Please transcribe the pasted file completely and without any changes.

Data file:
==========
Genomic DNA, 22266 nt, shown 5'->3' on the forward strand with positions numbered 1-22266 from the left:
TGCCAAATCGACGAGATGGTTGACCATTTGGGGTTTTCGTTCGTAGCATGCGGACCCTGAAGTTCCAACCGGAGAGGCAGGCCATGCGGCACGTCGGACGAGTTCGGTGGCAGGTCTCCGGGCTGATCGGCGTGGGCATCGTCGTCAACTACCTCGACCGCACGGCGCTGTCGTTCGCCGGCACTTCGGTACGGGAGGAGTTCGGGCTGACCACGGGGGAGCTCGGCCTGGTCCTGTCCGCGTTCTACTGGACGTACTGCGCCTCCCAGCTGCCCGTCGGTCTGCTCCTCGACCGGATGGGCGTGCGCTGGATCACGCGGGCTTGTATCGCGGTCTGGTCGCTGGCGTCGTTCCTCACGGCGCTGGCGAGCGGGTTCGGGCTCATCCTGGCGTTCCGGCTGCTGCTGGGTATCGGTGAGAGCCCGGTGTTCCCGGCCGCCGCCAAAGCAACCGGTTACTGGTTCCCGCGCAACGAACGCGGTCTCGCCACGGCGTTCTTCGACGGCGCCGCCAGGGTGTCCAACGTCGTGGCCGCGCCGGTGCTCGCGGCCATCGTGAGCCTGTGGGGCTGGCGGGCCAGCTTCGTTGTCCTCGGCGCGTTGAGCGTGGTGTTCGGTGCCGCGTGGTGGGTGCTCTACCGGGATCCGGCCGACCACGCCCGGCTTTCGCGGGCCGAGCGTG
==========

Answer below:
Genomic DNA, 22266 nt, shown 5'->3' on the forward strand with positions numbered 1-22266 from the left:
TGCCAAATCGACGAGATGGTTGACCATTTGGGGTTTTCGTTCGTAGCATGCGGACCCTGAAGTTCCAACCGGAGAGGCAGGCCATGCGGCACGTCGGACGAGTTCGGTGGCAGGTCTCCGGGCTGATCGGCGTGGGCATCGTCGTCAACTACCTCGACCGCACGGCGCTGTCGTTCGCCGGCACTTCGGTACGGGAGGAGTTCGGGCTGACCACGGGGGAGCTCGGCCTGGTCCTGTCCGCGTTCTACTGGACGTACTGCGCCTCCCAGCTGCCCGTCGGTCTGCTCCTCGACCGGATGGGCGTGCGCTGGATCACGCGGGCTTGTATCGCGGTCTGGTCGCTGGCGTCGTTCCTCACGGCGCTGGCGAGCGGGTTCGGGCTCATCCTGGCGTTCCGGCTGCTGCTGGGTATCGGTGAGAGCCCGGTGTTCCCGGCCGCCGCCAAAGCAACCGGTTACTGGTTCCCGCGCAACGAACGCGGTCTCGCCACGGCGTTCTTCGACGGCGCCGCCAGGGTGTCCAACGTCGTGGCCGCGCCGGTGCTCGCGGCCATCGTGAGCCTGTGGGGCTGGCGGGCCAGCTTCGTTGTCCTCGGCGCGTTGAGCGTGGTGTTCGGTGCCGCGTGGTGGGTGCTCTACCGGGATCCGGCCGACCACGCCCGGCTTTCGCGGGCCGAGCGTG